If you’re a young professional or recent graduate then you find yourself unable to draw on work experience you don’t have yet, and that’s okay. In my Job Roadmap I outline exactly how to find businesses and consultants that need help and how to propose limited work projects with them to build your resume.
Focusing on your past tasks makes for a poor headline, but focusing on how much you contributed toward your last project(s) shows that you aren’t just posturing.
Other tips for the unemployed
Creating a good LinkedIn headline is a good start, but there’s a lot more to making the network help along your job search. You might even need a LinkedIn profile makeover to get noticed more often.
First, convey your character. Everyone loves a hard worker and a lifelong learner. You can do this in your headline, your summary, in your work history, and in your activity. Show hiring managers know that you’re willing to hustle—but don’t lay it on too heavily. Excessive humble bragging and virtue signaling makes candidates look desperate and even inauthentic.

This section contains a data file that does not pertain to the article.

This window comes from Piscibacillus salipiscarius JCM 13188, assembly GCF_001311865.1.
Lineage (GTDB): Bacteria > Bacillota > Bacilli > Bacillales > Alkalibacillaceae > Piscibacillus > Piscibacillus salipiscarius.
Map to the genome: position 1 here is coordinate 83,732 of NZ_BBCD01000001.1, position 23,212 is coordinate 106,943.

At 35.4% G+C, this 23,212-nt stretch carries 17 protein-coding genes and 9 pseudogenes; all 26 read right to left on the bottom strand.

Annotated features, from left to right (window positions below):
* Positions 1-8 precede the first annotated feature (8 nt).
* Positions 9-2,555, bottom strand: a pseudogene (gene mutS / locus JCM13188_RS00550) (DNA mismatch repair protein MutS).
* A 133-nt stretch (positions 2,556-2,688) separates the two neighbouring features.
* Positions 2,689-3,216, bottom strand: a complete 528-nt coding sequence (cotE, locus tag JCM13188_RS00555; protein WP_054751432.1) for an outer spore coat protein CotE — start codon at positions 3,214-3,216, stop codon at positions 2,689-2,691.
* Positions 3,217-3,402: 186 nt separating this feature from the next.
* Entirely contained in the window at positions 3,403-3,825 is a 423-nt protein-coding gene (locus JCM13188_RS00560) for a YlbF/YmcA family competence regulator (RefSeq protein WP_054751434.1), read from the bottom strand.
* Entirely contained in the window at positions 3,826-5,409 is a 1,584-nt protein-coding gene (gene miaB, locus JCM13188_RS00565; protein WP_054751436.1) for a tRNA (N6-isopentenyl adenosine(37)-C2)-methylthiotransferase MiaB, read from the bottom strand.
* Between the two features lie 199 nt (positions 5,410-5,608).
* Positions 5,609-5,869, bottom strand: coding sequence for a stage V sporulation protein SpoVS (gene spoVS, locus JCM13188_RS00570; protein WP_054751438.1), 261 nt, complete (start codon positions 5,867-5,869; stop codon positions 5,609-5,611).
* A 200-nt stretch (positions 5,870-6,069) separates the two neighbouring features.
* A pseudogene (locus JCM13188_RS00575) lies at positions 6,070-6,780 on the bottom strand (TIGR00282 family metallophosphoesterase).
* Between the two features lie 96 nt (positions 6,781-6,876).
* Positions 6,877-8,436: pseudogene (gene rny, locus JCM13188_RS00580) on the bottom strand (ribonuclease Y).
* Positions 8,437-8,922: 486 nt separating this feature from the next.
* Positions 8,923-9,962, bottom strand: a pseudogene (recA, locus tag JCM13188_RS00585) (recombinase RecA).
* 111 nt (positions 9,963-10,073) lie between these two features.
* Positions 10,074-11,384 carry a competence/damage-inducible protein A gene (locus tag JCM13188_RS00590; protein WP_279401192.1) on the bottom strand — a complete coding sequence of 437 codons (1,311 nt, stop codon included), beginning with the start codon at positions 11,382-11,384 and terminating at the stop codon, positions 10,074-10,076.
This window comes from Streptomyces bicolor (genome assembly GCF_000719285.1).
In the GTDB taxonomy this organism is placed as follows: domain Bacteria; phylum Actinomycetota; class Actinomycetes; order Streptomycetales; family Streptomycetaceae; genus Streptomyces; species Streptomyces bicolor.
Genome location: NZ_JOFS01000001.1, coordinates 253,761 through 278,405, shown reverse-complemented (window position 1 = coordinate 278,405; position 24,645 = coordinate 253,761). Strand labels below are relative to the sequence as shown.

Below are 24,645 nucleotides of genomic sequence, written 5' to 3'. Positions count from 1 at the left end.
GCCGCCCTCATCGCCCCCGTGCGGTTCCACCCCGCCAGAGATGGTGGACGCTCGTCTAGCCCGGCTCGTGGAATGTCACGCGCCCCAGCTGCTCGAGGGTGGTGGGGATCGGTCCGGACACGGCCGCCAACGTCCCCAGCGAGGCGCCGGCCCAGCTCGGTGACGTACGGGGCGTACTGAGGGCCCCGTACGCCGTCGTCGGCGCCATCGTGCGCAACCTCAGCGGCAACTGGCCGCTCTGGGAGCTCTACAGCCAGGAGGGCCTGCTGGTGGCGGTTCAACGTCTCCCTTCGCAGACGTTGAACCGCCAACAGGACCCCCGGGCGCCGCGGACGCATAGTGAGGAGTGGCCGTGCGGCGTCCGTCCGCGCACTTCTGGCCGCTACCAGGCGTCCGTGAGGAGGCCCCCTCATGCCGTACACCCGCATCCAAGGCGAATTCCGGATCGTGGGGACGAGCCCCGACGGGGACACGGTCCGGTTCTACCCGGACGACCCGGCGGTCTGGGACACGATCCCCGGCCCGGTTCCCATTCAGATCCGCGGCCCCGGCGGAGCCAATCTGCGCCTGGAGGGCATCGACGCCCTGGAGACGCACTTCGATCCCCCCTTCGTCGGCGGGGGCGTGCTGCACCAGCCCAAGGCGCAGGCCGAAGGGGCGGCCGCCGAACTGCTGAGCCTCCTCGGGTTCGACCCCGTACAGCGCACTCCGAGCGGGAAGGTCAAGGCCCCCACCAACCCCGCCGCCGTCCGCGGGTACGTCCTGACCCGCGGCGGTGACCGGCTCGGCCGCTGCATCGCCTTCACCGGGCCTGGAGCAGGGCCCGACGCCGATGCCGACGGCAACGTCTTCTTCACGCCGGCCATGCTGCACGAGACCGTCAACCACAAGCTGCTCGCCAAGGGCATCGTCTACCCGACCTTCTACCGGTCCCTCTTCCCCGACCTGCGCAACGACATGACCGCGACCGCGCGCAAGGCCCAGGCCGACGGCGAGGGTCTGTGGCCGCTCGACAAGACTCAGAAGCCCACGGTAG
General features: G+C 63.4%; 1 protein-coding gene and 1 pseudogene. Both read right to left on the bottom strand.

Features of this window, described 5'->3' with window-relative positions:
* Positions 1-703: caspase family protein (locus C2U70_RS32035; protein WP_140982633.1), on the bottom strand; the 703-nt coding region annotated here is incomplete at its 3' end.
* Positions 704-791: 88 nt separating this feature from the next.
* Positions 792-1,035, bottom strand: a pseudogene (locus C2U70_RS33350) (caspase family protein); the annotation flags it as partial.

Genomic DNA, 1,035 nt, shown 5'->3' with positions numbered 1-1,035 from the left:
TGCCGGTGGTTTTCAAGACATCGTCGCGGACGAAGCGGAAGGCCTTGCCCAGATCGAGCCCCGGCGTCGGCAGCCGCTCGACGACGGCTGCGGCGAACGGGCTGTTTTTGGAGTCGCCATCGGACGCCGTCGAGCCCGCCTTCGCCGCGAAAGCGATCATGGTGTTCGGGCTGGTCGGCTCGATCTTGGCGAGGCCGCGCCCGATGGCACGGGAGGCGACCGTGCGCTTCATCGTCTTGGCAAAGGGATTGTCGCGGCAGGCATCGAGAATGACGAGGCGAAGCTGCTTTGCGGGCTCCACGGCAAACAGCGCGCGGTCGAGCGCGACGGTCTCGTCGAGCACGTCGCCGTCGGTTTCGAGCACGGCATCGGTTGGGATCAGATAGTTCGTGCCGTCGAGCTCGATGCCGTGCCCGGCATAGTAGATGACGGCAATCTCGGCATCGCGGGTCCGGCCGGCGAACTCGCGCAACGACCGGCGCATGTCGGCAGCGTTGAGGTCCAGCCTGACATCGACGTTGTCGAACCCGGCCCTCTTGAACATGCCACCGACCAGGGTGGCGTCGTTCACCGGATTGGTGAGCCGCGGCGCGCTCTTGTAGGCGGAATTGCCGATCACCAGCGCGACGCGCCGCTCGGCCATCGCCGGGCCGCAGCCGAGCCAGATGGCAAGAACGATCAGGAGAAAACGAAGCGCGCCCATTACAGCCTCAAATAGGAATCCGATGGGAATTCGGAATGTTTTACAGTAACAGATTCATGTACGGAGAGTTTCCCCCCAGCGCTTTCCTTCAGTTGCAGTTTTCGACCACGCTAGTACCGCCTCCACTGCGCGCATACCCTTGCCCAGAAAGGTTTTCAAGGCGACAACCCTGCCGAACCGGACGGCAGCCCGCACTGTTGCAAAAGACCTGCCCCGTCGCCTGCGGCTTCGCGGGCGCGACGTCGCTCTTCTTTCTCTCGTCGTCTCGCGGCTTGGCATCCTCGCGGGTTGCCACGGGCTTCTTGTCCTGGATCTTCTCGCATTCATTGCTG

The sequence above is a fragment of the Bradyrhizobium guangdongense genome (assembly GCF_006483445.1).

Second, you can change the dates on your work history to reflect just years instead of including months. If you were laid off in March 2021, you could just have your work history end in 2021 to disguise the work gap.
Third (and perhaps most importantly), try to earn some LinkedIn recommendations from people who have worked with you. These are essentially built-in references that add serious credibility to your profile.
That’s how to write a LinkedIn headline for the unemployed period in your life. Keep your head held high and remember your value.
Happy job hunting!